A recent report from Europol's European Cybercrime Center includes a forecast that the world's first "online murder" will likely occur before the end of 2014.
Although music therapy is a hot topic, its mechanisms of action are still poorly understood. The National Center for Complementary and Alternative Medicine (NCCAM), a division of the federal government that investigates unconventional therapies, invited Aniruddh Patel to talk about the possible effects of musical training on language and speech processing.
“If I offered you a million dollars if you could have an orgasm in the next 60 seconds,” said the psychologist to the woman, “what would you do or fantasize about in order to achieve that orgasm as quickly as possible?” “I would use my vibrator and probably run the other hand over the thicker [...]
The idea that our more distressing emotions such as grief and anger can best be understood as symptoms of physical illnesses is pervasive and seductive.
Nil by mouth, they say. But your tongue is so dry it sticks to the roof of your mouth. Your throat is sore from having a breathing tube down it for a couple of hours.
It’s been a while since my last post – I was not quite prepared for how busy I would be teaching 3 classes, doing research and planning a wedding would be.
There’s never been anything quite like this. The latest ripple effect of the 1945-65 baby boom will be a drug bill so high, that paying it, says Australia’s advisors, “is not possible.” How high is this bill going to be?
The Hallmarks of Cancer are ten underlying principles shared by all cancers. You can read the first eight Hallmarks of Cancer articles here.
“Against stupidity, even the gods strive in vain.” — Fredirich Schiller I've been glued to the Ebola news, riding the roller coaster of emotions.
The discoveries that the brain has defined systems that track an animal’s whereabouts so it knows where it is (and where it was) as it makes its way about the world were honored on Oct.
“Risky” is definitely not a one-size-fits-all concept. It’s not just that we aren’t all at the same level of every risk.
Editor's Note: This is the first installment in a new series by Ulyana Horodyskyj, who chronicled an earlier expedition to Nepal in a series called, "Climbing Mount Everest," which can be found by clicking here.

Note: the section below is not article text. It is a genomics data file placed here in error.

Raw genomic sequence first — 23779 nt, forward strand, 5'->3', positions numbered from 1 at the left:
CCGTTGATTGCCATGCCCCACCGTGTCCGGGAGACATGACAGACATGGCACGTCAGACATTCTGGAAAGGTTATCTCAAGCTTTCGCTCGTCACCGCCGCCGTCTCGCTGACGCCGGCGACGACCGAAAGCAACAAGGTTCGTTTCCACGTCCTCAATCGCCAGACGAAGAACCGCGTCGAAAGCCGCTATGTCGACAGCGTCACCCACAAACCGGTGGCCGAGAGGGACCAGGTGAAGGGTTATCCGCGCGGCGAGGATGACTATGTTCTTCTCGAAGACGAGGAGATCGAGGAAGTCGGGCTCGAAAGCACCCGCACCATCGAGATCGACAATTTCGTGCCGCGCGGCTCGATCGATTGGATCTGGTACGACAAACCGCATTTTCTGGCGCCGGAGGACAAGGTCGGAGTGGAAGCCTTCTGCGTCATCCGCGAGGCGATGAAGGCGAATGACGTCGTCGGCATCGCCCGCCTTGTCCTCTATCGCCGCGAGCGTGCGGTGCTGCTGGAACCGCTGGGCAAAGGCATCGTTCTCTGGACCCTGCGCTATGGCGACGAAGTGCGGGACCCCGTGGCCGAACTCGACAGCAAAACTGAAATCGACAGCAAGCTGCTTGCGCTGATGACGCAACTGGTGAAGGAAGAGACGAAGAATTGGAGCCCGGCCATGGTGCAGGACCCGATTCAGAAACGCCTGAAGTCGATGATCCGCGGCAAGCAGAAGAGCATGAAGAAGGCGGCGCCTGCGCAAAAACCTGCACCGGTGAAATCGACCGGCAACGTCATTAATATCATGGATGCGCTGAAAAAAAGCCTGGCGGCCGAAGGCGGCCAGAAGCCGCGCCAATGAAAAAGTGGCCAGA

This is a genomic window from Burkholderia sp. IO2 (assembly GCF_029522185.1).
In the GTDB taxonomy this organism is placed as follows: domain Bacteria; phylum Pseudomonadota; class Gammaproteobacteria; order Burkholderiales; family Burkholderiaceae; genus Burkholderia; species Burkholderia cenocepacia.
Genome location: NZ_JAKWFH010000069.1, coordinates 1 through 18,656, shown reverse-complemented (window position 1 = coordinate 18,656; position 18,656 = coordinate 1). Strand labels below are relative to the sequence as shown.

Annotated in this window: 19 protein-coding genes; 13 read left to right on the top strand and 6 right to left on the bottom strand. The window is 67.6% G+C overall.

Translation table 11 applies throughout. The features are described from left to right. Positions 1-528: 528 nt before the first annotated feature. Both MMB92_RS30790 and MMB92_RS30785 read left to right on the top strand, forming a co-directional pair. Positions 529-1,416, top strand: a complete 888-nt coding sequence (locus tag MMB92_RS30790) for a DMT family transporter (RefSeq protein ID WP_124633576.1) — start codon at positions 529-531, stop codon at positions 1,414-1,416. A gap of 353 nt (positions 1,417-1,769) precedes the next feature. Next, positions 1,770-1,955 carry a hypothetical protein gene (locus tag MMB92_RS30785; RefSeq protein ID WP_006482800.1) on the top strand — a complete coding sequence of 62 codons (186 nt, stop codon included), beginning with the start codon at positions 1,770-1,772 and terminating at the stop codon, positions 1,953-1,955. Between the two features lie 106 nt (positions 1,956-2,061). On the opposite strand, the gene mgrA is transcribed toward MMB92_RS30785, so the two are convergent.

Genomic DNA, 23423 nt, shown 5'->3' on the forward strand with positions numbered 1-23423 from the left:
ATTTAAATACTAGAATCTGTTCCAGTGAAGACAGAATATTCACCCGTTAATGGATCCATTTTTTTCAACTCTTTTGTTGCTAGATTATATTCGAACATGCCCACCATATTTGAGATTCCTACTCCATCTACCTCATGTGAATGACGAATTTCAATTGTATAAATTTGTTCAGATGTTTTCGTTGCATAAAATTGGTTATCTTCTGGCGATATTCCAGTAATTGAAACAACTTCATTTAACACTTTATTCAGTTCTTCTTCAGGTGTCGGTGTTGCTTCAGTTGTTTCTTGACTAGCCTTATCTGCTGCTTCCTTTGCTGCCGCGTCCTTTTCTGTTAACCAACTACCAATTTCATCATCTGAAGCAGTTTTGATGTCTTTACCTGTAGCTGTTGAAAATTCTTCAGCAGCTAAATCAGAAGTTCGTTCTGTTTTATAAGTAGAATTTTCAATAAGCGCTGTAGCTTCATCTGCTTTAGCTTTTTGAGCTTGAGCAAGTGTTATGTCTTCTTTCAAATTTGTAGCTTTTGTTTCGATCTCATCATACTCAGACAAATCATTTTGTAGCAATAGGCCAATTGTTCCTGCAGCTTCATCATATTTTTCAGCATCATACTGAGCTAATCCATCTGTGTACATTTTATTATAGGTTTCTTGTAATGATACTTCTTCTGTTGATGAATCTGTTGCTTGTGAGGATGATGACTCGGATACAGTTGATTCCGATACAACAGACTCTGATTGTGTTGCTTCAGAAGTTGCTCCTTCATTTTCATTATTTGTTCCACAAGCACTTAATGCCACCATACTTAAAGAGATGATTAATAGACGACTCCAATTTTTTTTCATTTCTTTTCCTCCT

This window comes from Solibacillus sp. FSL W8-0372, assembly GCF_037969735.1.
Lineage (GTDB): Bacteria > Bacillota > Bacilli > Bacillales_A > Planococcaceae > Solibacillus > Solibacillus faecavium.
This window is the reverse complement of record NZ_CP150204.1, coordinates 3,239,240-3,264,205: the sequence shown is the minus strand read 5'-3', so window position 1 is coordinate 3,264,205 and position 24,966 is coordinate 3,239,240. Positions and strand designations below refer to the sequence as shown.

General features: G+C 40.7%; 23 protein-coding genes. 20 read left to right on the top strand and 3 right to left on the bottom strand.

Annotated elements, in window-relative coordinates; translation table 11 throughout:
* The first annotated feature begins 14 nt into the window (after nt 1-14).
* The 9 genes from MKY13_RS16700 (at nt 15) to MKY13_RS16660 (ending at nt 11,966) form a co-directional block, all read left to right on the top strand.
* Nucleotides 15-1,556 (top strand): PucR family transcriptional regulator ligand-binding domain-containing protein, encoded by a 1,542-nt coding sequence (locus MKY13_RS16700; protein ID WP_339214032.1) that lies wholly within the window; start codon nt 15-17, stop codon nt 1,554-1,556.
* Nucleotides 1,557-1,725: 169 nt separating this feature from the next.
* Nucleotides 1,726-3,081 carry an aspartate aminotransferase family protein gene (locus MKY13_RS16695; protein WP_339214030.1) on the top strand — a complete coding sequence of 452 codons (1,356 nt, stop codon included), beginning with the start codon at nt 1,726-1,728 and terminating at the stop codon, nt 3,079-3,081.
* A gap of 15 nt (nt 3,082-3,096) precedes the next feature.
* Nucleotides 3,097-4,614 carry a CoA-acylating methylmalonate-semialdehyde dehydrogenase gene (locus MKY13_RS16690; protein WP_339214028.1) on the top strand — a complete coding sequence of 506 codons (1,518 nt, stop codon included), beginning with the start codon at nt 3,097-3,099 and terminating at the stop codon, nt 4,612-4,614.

I’ve been over-posting this month, so I’m going to make my monthly “Cool Sh*t” post short. (See last month’s candidates here.) Below are three articles that offer provocative takes by smart, informed authors on important topics.
My new lab’s paper is out! I had nothing to do with this work (it was submitted just before I joined), but it’s an incredibly exciting study investigating the diverse microbial communities that grow on cheese rinds.
From high-fructose corn syrup to lean finely textured beef, health or safety concerns about specific food ingredients can capture the public's attention and have the potential to significantly impact the food industry.
Our distant past is just that: the distant past. It’s this murky place that science is slowly filling in but the landscape still largely exists just on the periphery of our imagination, and it’s dominated by raw, somewhat violent natures.
We are all well aware of the immense role that carbon plays in our lives. However, have you ever thought about the immense reservoir of carbon that exists deep beneath the earth’s surface?
Editor's Note: This is the fourth post in a series by Ulyana Horodyskyj, a geologist who is trying to determine how airborne particles such as soot that settle on massive glaciers affect how fast the ice melts.
I was hoping to chill out on Father’s Day, perhaps see the latest Tom Cruise sci-fi blockbuster, or stroll along the Hudson with my girlfriend.
What do you get when you add a little ultraviolet to images captured by the Hubble Ultra Deep Field 2014? Some pretty amazing images. By utilizing a full spectrum of colour from ultraviolet to near infared, NASA astronomers have created the most colourful deep space images to date.